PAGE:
The motto of the U.S. Department of Justice is "Qui Pro Domina Justitia Sequitur,” which translates to read “Who prosecutes on behalf of justice.” As long as Attorney General Jeff Sessions is at the helm, it's a very good question.
Last week, Sessions showed us all once again how ill-suited he is to be America’s top law enforcement officer when he revised the Department’s “civil forfeiture policy” to make it easier for law enforcement to seize possessions from people suspected of having ties to crime.
The key word here is “suspected.” Under the law, people don’t have to be charged with a crime to have their home, their vehicle, or their cash seized. The Drug Enforcement Administration, for example, netted $3.2 billion over nine years in cash seizures from people who were never charged with anything, according to the DOJ’s Inspector General.
Sessions’ policy, which rolls back Obama administration reforms, is another incursion of the Trump administration’s DOJ into personal liberty, and another example of how the “justice” part of our criminal justice system is being tossed aside by the people who should be defending it. It’s anti-American, and a situation I know from personal experience.
When I was in my early 20s, I was arrested and sent to Rikers Island, the violent New York City jail nicknamed “Gladiator School.” I did things that I now regret, and my actions caused harm. But the real reason I wound up in Rikers, instead of home, is because I couldn’t afford bail and good counsel. Instead, I spent a year in jail awaiting trial.
What I saw in that year was how our criminal justice system functions in one way for those who have money and resources, and in another way for those without—and those without are often people of color. It’s a long-standing problem that is now exacerbated under Sessions and his appointed cronies.
He claims that asset forfeiture is needed to stop major drug trafficking operations. Sounds reasonable, but research shows that most cash seizures are often as low as a few hundred bucks—not exactly kingpin cash—and tend to be concentrated in the poorest of inner city neighborhoods.
Take Philadelphia. In 2015, an ACLU analysis found that the median value of cash forfeitures was $192, mostly coming from the Kensington neighborhood, one of the city’s poorest.
And forfeiture cases, unlike criminal ones, don’t come with the right to a lawyer, so those poor targets are now stuck in a bureaucratic quagmire and often give up because it’s just too difficult and expensive to fight.
Sessions’ disregard for justice has also led him to scrap a policy put in place by Eric Holder that gave federal prosecutors discretion when it came to sentencing low-level and nonviolent drug offenders. The U.S. government will now as a matter of policy file the most serious available charge against all drug offenders, including people struggling with addiction.
It’s a huge disservice to the millions of men and women in those circumstances, and will do nothing to remedy the greatest civil-rights issue of our time—this country’s tragically high mass incarceration rate, which once again disproportionately affects black, brown, and poor people.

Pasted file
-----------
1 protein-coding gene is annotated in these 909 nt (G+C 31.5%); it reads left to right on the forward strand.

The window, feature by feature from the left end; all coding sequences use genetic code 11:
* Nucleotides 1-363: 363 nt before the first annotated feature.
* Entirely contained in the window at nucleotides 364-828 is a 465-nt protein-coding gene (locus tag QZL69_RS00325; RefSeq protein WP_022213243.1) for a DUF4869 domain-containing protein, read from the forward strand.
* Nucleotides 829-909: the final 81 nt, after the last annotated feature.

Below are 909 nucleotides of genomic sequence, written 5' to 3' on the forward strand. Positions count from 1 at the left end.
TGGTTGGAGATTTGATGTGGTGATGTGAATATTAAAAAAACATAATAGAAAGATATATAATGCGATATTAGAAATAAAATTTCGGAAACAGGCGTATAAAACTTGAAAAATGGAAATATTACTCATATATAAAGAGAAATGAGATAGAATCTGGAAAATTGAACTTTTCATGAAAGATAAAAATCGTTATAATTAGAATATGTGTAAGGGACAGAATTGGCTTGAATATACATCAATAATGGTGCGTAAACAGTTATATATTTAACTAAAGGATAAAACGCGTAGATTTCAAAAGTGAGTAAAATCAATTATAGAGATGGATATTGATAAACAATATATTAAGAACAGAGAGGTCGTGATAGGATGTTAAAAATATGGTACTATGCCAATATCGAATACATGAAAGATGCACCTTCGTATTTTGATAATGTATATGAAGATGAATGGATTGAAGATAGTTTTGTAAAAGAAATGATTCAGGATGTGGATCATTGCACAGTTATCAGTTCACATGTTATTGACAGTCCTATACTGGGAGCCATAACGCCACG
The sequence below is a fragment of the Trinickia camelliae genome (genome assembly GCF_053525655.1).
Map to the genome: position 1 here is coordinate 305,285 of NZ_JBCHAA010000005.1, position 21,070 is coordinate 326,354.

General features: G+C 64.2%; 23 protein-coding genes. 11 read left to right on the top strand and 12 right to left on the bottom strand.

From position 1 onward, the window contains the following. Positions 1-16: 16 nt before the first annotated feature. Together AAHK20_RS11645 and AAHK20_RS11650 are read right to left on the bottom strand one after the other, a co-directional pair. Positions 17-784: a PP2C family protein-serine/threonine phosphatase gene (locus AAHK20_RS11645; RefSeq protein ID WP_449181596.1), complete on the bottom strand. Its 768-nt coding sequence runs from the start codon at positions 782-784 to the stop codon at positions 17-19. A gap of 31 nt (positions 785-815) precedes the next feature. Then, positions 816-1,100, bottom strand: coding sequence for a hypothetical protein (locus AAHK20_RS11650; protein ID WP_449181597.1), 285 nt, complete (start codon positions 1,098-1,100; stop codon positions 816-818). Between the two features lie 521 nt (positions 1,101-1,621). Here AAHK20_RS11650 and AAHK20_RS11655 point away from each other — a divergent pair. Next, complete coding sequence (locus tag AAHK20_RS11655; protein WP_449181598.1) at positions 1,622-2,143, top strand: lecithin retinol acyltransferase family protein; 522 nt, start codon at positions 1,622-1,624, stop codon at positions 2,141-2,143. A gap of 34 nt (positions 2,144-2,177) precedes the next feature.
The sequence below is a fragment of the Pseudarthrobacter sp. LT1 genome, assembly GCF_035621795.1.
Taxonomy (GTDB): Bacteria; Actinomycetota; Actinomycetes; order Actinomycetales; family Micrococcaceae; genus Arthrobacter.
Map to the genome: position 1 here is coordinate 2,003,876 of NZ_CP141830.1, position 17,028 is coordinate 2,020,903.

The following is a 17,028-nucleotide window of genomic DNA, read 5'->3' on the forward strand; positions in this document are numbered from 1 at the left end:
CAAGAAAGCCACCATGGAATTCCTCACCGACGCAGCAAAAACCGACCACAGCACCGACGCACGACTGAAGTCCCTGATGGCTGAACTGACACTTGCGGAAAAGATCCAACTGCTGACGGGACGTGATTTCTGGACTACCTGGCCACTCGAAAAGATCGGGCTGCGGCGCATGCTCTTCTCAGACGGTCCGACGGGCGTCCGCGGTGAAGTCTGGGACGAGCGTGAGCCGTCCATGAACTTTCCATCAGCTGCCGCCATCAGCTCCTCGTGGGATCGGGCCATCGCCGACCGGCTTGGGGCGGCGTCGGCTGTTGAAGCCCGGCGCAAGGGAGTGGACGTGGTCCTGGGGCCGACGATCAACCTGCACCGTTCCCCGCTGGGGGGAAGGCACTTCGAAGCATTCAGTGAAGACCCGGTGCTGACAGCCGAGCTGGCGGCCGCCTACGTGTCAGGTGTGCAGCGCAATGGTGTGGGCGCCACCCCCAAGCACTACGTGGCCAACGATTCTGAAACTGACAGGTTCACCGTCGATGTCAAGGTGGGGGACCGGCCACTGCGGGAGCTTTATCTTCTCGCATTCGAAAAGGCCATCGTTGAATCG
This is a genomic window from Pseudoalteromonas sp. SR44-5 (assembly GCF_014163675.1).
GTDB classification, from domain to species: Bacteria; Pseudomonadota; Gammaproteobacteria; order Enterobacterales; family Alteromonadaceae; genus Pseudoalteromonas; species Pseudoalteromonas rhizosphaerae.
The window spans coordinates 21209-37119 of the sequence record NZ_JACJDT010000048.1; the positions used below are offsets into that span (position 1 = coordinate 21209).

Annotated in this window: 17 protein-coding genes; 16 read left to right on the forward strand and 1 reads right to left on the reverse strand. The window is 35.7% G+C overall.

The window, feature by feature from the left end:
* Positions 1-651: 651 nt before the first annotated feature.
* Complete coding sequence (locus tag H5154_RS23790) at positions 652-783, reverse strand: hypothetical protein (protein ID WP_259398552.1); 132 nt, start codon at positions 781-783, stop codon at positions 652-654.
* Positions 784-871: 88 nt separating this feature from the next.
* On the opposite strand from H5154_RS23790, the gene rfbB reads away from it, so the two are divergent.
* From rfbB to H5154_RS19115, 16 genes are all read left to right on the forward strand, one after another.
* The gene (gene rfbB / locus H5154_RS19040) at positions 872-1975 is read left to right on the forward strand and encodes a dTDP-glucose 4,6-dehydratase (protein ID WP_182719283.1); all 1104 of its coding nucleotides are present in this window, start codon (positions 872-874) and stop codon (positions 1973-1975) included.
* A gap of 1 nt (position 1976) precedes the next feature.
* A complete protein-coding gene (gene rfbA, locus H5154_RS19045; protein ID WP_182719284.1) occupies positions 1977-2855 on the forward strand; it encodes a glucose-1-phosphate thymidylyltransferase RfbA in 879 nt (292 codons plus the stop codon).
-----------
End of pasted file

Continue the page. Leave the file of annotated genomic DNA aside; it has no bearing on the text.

In my work with my nonprofit, JustLeadershipUSA, I have personally worked with hundreds of formerly incarcerated men and women, and so I have a perspective the Jeff Sessions of the world do not. The truth is, these people whose rights are abridged remain members of our society, albeit poorer and less inclined to seek help from authority. In the long run, this weakens every community.
People caught up in the juggernaut of the system, guilty or not, desperately need and deserve the opportunity to reclaim their lives—or at least their things, which have been taken without any real recourse.
Every day I spent at Rikers awaiting trial as a young man, I knew that if I came from a family that could have afforded a fancy lawyer and bail money, I would have been home instead of in that hell hole. I was black and poor, not stupid. Experiences like those breed illegitimacy in the system because the people who know it best—those trapped in it—know that it’s stacked against them.
The good news is Sessions and his comrades are increasingly alone in their thinking. The fight to reform our system has some new allies from the right who see the folly in wasting billions of dollars a year needlessly locking people up. Some of the most vocal voices criticizing Sessions’ forfeiture policy came from his fellow Republicans.
Unlike Sessions, they realize the system must work for all sides to be fair, and that all Americans are protected under the Constitution. The right to your own property is one that is cherished by people on the left and right, and is now being trampled on by the Trump administration.
As long as Jeff Sessions is at the DOJ, we can only hope he will look up one day at the motto of the agency he leads and truly ask himself, “Who prosecutes on behalf of justice?” The thousands whose most cherished or needed possessions are seized and held, or who are wronged by DOJ because of discriminatory policies, are waiting for an answer.
Glenn E. Martin is the President and Founder of JustLeadershipUSA.